Culinary Argan Oil Is Gluten-Free by Nature

Organic vegetable oils really come from nature and do not contain gluten. Culinary argan oil is safe for Gluten-Sensitive Individuals: If you have celiac disease or gluten sensitivity, you can confidently use culinary argan oil without worrying about gluten content as there is none.

Gluten can’t be seen, nor can you listen to gluten. Gluten – always used plural, there is no ‘gluut’- has no particular look, color, or appearance.

What does Gluten mean?

Gluten is a protein found in various grains, including wheat, rye, barley, and oats. It is key in baking and food preparation but is also a challenge for those of us with gluten-related conditions. This blog explores gluten, its functions, and how it intersects with culinary argan oil.

As a definition: A protein is a large, complex molecule composed of long chains (like beads on a string)  amino acids. These biomolecules play critical roles in our body, in about all cellular activities. Not only do they play important roles, but they are with many: about 20 different amino acids make up proteins.

Gluten forms a sticky, stretchy ‘string of beads’ when mixed with water, giving structure and strength to dough. It allows dough to rise and hold its shape during baking.

Culinary argan oil, a specialty cooking oil, with its nutty flavor and health benefits, pairs well with gluten-free recipes. It adds a unique touch to your culinary creations. Remember to check labels and choose pure, single-ingredient oils to ensure a gluten-free experience.

However, if you want to ensure that a specific cooking oil other than our culinary argan oil product is indeed gluten-free; check the label: Look for any indications that the product has gluten or has been processed in a facility that handles gluten-containing ingredients. If the label explicitly says “gluten-free,” that’s a good sign. The label on our bottles does not say gluten-free, but the new label will!

For gluten-free information in the United States, here are a few authoritative sources you can rely on:

  • US. Food and Drug Administration (FDA) has set up clear standards for gluten-free labeling on food products. This is to ensure consumers, especially with celiac disease, can effectively manage their health and dietary intake. FDA requires that claims on food labels saying a product is gluten-free meet specific criteria. According to their regulation, any food labeled as “gluten-free,” “no gluten,” “free of gluten,” or “without gluten” must have less than 20 parts per million (ppm) of gluten. This level is the lowest reliably detectable amount using scientifically validated methods.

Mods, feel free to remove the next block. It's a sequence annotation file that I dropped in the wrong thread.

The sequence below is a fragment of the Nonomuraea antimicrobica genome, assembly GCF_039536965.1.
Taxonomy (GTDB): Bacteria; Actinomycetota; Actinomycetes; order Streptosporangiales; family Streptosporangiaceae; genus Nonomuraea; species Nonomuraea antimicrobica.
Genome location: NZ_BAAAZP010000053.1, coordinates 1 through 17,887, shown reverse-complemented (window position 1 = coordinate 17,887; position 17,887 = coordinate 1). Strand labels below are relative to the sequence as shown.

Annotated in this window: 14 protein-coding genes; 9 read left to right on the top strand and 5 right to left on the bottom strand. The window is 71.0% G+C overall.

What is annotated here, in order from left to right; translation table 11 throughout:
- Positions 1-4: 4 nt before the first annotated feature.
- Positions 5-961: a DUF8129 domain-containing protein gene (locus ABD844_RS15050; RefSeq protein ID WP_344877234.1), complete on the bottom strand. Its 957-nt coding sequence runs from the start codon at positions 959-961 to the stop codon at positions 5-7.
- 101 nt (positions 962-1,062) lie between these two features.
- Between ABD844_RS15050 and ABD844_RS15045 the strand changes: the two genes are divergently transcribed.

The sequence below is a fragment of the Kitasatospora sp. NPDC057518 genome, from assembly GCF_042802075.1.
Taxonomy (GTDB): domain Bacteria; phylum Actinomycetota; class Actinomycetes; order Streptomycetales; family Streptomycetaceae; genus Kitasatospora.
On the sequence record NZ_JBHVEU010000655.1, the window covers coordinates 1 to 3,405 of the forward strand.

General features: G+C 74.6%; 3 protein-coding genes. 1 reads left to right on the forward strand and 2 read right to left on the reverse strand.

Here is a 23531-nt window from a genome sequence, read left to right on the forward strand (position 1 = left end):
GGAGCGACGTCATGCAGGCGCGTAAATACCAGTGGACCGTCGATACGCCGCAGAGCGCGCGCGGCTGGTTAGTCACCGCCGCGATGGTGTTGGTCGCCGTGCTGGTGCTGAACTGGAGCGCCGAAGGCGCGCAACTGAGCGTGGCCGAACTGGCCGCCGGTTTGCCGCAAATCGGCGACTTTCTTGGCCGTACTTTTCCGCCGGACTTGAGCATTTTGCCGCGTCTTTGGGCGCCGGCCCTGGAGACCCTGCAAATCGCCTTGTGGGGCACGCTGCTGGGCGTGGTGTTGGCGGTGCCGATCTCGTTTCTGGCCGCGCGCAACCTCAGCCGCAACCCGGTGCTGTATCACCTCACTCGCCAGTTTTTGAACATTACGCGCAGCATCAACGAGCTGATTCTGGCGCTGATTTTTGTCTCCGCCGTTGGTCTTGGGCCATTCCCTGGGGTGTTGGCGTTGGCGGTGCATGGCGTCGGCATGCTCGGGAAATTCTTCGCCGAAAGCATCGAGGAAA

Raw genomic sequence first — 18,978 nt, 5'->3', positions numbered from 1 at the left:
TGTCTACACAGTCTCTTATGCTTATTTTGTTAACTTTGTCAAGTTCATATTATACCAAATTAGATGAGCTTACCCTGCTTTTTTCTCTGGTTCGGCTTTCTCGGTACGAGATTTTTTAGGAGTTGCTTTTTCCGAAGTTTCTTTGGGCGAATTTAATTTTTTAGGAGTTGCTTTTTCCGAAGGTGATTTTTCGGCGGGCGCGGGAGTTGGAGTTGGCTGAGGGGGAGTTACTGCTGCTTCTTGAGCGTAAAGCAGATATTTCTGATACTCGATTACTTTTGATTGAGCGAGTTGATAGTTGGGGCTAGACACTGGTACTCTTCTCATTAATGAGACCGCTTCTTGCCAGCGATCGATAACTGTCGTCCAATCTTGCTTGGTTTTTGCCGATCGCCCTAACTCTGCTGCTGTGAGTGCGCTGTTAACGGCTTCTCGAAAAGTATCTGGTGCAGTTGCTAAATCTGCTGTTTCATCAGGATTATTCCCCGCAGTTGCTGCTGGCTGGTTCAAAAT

• Gluten Free Society is dedicated to helping people find and manage gluten sensitivity.
  • a patient advocacy and research-driven celiac disease organization.

Here are some apps & tools for finding gluten-free products and ingredients

  • Find Me Gluten Free: an app designed to help you find gluten-free restaurants and businesses in your area.
  • Fig: a detailed grocery scanner app that tracks hundreds of common and not-so-common allergens found in food and supplements by scanning barcodes.
  • Spokin: a food allergy app that helps people with food allergies and celiac disease manage their diet.
  • The Gluten Free Scanner: scans barcodes on food products to figure out if they are gluten-free.

Foods and products that usually have gluten:

Bread and Baked Goods include bagels, flatbreads, pita, cakes, crackers, and biscuits, Pasta and Noodles, Pies and Pastries, Breakfast Cereals, Sauces and Gravies.

Disclaimer: This blog provides general information and should not replace personalized dietary advice. Always consult a healthcare professional if you have specific dietary needs or health conditions.

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